How to recover debts

By: Neil Sorrell

Date: 11 June 2012

unpaid invoice stamp{{}}If your customer has not disputed the debt, yet continues to fail to pay, you can take action in court to recover up to £5,000 with minimal costs under small claims legislation. Speed is of the essence. Chasing debts can be done politely without immediate recourse to the law (try the unpaid invoice timetable below).

If your own efforts to collect payment continue to be ignored after a month after the invoice was due, consult a legal professional.

Early on, ask the debtor if they dispute the invoice. If there’s no reply, this will weaken any later argument they try to make, such as saying the work was sub-standard. The judge will wonder why they didn’t say this earlier.

If a customer refuses to pay because they say something wasn’t up to scratch, try to settle without legal proceedings. Meet up and be willing to compromise if they have a fair point.

If a debt is under £5k then you can sue in a County Court under small claims legislation. All claims must now be issued in Northampton County Court, so it’s no longer possible to get it dealt with over the counter at your local Court.

Losing parties are only very rarely ordered to pay more than fixed costs and interest. Usually the losing party is not asked to pay the winner’s legal fees. Fixed-fee arrangements can help keep costs down.

Court proceedings depend on whether the debtor defends the claim. If they do a court hearing will be set. A judge will preside over the hearing, but they are usually quite informal. Written evidence is submitted in advance. On the day both sides are given a chance to describe their case and a judgment is announced at the end.

Consider the strength of your case on paper before taking a claim to court. Make sure you’ve got what you would expect to see to prove a case (eg a purchase order document, signed delivery note, valid invoice). Anything that confirms that payment will be made such as emails from the client is also helpful. Make notes of conversations held. If your paper trail is weak, try to find a resolution outside court. The judge will decide the case on the balance of probabilities, which is different to criminal judgments that have to be beyond reasonable doubt.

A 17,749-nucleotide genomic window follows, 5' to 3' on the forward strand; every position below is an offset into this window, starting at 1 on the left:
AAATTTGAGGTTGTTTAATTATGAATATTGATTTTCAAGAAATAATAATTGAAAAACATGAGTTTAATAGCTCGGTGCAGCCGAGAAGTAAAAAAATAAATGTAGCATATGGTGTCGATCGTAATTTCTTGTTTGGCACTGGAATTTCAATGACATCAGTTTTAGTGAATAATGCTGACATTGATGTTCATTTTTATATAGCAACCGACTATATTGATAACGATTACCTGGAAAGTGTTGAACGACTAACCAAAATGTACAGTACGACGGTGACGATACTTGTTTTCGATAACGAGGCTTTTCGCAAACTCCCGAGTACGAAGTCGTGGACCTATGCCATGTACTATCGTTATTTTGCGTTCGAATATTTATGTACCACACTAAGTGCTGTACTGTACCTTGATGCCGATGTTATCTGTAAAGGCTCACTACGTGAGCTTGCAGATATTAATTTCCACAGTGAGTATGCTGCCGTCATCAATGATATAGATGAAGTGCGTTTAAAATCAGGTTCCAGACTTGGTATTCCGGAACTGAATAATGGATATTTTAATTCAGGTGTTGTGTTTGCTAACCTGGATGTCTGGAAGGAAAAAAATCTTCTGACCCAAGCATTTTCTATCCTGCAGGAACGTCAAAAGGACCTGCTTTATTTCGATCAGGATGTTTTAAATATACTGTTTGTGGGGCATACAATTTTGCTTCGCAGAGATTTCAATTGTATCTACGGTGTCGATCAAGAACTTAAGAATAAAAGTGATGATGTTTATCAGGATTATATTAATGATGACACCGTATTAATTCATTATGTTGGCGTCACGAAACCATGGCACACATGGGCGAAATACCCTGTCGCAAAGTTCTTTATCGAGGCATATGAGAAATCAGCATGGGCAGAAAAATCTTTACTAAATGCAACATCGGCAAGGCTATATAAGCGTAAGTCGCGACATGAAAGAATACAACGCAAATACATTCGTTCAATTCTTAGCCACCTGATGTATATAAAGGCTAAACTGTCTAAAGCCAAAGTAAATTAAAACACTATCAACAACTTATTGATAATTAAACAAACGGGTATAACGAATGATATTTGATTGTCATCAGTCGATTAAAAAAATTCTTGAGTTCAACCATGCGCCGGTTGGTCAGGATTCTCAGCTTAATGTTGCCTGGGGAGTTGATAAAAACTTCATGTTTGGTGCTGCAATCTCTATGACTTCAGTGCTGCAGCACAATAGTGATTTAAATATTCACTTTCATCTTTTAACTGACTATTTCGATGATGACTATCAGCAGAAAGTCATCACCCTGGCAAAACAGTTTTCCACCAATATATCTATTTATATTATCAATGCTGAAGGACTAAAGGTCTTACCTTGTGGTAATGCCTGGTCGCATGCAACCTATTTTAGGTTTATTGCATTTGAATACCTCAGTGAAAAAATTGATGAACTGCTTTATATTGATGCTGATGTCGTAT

If the debt is above the £5k limit for small claims take extra care deciding whether to issue legal proceedings. The court process is the same, but if you lose you may have to pay the other side’s legal fees too. You need an experienced debt recovery specialist to analyse the merits of your case upfront.

There are always risks when taking legal action against a debtor. A solicitor will usually fall short of saying you are sure to win, but ask their opinion about your chances. Balance that probability against the benefits of success.

Be extra careful with overseas debts. Unless the terms and conditions of your contract make specific reference to disputes being conducted in these shores, then you will probably have to instruct an overseas lawyer to handle the case locally in accordance with the country’s own laws. This can leave you feeling seriously out of the loop.

Unpaid invoice timetable

1 Make a polite call the day after an invoice was due to be paid.

2 Seven days later call again and ask if there are any disputes. Make a note of the date, time and contents of that call. This kind of paperwork is important should you ever need to take legal action.

3 If no payment is received after seven more days write to the client and inform them the matter will be passed to a solicitor if the invoice remains unpaid.

4 If another week elapses pass the debt to your legal advisor. It tends to be the headed paper used in a letter from a law firm, not the words, that carry the weight so ask the solicitor to use whatever wording they find most effective.

Unpaid invoices are usually best passed to a solicitor once they’re a month late, but taking polite action throughout that time will get most debts paid before that stage.

A final note

You are legally entitled to charge interest on a debt from the moment it becomes due, even if you don't mention this right in your contract. If you want to charge more than the national interest rate you must outline the percentage in your T&Cs. Around eight per cent is usually considered reasonable. 

Compensation can also be sought in the sum of £40 for a debt of less than £1000, £70 for a debt of £1000 or more, but less than £10,000 and then £100 for a debt greater than £10,000. This is covered under The Late Payment of Commercial Debts (Interest) Act 1998 as amended and supplemented by the Late Payment of Commercial Debts Regulations 2002.

 Neil Sorrell is the debt recovery manager at Sussex law firm Mayo Wynne Baxter Solicitors

 

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